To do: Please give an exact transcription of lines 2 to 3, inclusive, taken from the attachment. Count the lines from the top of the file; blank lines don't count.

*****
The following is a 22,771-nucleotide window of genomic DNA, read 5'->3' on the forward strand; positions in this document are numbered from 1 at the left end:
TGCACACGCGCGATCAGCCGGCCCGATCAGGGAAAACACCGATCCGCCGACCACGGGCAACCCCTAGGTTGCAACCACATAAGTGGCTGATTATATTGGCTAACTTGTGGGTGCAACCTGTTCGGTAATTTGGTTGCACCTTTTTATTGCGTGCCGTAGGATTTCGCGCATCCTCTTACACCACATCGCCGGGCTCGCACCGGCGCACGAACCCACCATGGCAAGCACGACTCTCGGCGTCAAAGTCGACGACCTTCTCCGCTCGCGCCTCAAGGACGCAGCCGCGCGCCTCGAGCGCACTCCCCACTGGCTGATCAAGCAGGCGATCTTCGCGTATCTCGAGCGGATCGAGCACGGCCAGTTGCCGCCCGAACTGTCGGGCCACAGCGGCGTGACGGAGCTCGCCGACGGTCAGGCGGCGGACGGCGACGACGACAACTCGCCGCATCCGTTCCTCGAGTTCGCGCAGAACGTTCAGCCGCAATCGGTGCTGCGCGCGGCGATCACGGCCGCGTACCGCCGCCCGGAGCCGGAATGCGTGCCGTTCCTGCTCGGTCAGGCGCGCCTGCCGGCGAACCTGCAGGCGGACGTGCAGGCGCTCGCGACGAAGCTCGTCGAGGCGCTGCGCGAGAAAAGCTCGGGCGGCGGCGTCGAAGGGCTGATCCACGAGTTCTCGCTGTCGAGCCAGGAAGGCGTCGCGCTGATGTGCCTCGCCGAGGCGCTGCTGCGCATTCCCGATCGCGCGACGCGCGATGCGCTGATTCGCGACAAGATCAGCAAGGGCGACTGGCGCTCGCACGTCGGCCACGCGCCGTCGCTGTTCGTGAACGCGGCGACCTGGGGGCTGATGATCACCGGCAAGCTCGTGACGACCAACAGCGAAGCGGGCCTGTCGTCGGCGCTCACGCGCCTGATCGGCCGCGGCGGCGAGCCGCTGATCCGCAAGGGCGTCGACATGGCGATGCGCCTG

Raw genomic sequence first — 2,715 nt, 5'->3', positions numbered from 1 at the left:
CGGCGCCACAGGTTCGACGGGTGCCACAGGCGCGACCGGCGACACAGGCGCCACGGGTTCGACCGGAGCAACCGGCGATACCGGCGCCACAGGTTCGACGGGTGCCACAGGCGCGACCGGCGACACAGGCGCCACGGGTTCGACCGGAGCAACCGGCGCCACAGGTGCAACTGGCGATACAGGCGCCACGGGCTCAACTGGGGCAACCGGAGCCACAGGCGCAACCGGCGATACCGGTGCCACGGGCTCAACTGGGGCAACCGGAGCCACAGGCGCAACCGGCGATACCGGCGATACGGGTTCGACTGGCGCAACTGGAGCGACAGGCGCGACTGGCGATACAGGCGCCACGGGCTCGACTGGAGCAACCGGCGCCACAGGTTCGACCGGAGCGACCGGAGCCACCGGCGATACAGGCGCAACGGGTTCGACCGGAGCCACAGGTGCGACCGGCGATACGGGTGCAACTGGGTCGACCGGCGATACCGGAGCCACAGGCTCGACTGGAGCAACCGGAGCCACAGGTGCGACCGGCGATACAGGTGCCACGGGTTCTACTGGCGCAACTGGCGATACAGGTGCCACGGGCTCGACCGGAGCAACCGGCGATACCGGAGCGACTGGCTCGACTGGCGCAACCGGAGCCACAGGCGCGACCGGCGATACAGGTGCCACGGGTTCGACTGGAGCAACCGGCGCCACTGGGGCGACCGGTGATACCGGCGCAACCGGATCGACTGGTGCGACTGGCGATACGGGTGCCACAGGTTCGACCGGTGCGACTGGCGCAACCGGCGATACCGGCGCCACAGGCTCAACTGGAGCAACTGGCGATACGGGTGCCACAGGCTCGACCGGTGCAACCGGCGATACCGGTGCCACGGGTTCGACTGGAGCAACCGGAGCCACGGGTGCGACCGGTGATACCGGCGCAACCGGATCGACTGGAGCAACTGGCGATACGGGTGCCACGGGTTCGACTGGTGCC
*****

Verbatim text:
TGCACACGCGCGATCAGCCGGCCCGATCAGGGAAAACACCGATCCGCCGACCACGGGCAACCCCTAGGTTGCAACCACATAAGTGGCTGATTATATTGGCTAACTTGTGGGTGCAACCTGTTCGGTAATTTGGTTGCACCTTTTTATTGCGTGCCGTAGGATTTCGCGCATCCTCTTACACCACATCGCCGGGCTCGCACCGGCGCACGAACCCACCATGGCAAGCACGACTCTCGGCGTCAAAGTCGACGACCTTCTCCGCTCGCGCCTCAAGGACGCAGCCGCGCGCCTCGAGCGCACTCCCCACTGGCTGATCAAGCAGGCGATCTTCGCGTATCTCGAGCGGATCGAGCACGGCCAGTTGCCGCCCGAACTGTCGGGCCACAGCGGCGTGACGGAGCTCGCCGACGGTCAGGCGGCGGACGGCGACGACGACAACTCGCCGCATCCGTTCCTCGAGTTCGCGCAGAACGTTCAGCCGCAATCGGTGCTGCGCGCGGCGATCACGGCCGCGTACCGCCGCCCGGAGCCGGAATGCGTGCCGTTCCTGCTCGGTCAGGCGCGCCTGCCGGCGAACCTGCAGGCGGACGTGCAGGCGCTCGCGACGAAGCTCGTCGAGGCGCTGCGCGAGAAAAGCTCGGGCGGCGGCGTCGAAGGGCTGATCCACGAGTTCTCGCTGTCGAGCCAGGAAGGCGTCGCGCTGATGTGCCTCGCCGAGGCGCTGCTGCGCATTCCCGATCGCGCGACGCGCGATGCGCTGATTCGCGACAAGATCAGCAAGGGCGACTGGCGCTCGCACGTCGGCCACGCGCCGTCGCTGTTCGTGAACGCGGCGACCTGGGGGCTGATGATCACCGGCAAGCTCGTGACGACCAACAGCGAAGCGGGCCTGTCGTCGGCGCTCACGCGCCTGATCGGCCGCGGCGGCGAGCCGCTGATCCGCAAGGGCGTCGACATGGCGATGCGCCTG

Raw genomic sequence first — 2,715 nt, 5'->3', positions numbered from 1 at the left: